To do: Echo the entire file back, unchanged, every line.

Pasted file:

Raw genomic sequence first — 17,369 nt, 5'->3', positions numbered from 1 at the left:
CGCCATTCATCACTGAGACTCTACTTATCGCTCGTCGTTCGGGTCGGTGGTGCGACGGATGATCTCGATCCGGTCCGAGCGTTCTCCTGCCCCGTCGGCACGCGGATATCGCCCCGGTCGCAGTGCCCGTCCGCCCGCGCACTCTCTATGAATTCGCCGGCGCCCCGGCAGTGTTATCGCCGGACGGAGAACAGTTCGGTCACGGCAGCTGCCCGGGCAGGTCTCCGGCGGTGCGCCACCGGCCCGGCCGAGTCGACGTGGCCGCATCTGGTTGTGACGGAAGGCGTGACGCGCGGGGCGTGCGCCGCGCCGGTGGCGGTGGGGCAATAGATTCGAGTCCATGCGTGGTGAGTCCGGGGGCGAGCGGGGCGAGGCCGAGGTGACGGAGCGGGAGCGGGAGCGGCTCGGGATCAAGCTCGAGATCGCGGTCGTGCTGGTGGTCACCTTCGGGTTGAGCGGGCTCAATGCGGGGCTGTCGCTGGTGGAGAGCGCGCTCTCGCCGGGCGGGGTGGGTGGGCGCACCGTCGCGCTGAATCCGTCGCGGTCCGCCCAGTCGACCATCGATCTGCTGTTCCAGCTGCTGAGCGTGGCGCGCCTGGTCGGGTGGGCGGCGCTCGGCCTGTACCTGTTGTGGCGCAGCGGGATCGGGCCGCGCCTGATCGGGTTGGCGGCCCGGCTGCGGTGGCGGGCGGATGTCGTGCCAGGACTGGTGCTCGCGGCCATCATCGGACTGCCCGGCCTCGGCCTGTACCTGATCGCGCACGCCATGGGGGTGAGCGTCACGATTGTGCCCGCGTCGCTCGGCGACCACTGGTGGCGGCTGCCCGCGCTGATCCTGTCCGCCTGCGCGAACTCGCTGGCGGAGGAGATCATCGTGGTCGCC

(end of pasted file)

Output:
Raw genomic sequence first — 17,369 nt, 5'->3', positions numbered from 1 at the left:
CGCCATTCATCACTGAGACTCTACTTATCGCTCGTCGTTCGGGTCGGTGGTGCGACGGATGATCTCGATCCGGTCCGAGCGTTCTCCTGCCCCGTCGGCACGCGGATATCGCCCCGGTCGCAGTGCCCGTCCGCCCGCGCACTCTCTATGAATTCGCCGGCGCCCCGGCAGTGTTATCGCCGGACGGAGAACAGTTCGGTCACGGCAGCTGCCCGGGCAGGTCTCCGGCGGTGCGCCACCGGCCCGGCCGAGTCGACGTGGCCGCATCTGGTTGTGACGGAAGGCGTGACGCGCGGGGCGTGCGCCGCGCCGGTGGCGGTGGGGCAATAGATTCGAGTCCATGCGTGGTGAGTCCGGGGGCGAGCGGGGCGAGGCCGAGGTGACGGAGCGGGAGCGGGAGCGGCTCGGGATCAAGCTCGAGATCGCGGTCGTGCTGGTGGTCACCTTCGGGTTGAGCGGGCTCAATGCGGGGCTGTCGCTGGTGGAGAGCGCGCTCTCGCCGGGCGGGGTGGGTGGGCGCACCGTCGCGCTGAATCCGTCGCGGTCCGCCCAGTCGACCATCGATCTGCTGTTCCAGCTGCTGAGCGTGGCGCGCCTGGTCGGGTGGGCGGCGCTCGGCCTGTACCTGTTGTGGCGCAGCGGGATCGGGCCGCGCCTGATCGGGTTGGCGGCCCGGCTGCGGTGGCGGGCGGATGTCGTGCCAGGACTGGTGCTCGCGGCCATCATCGGACTGCCCGGCCTCGGCCTGTACCTGATCGCGCACGCCATGGGGGTGAGCGTCACGATTGTGCCCGCGTCGCTCGGCGACCACTGGTGGCGGCTGCCCGCGCTGATCCTGTCCGCCTGCGCGAACTCGCTGGCGGAGGAGATCATCGTGGTCGCC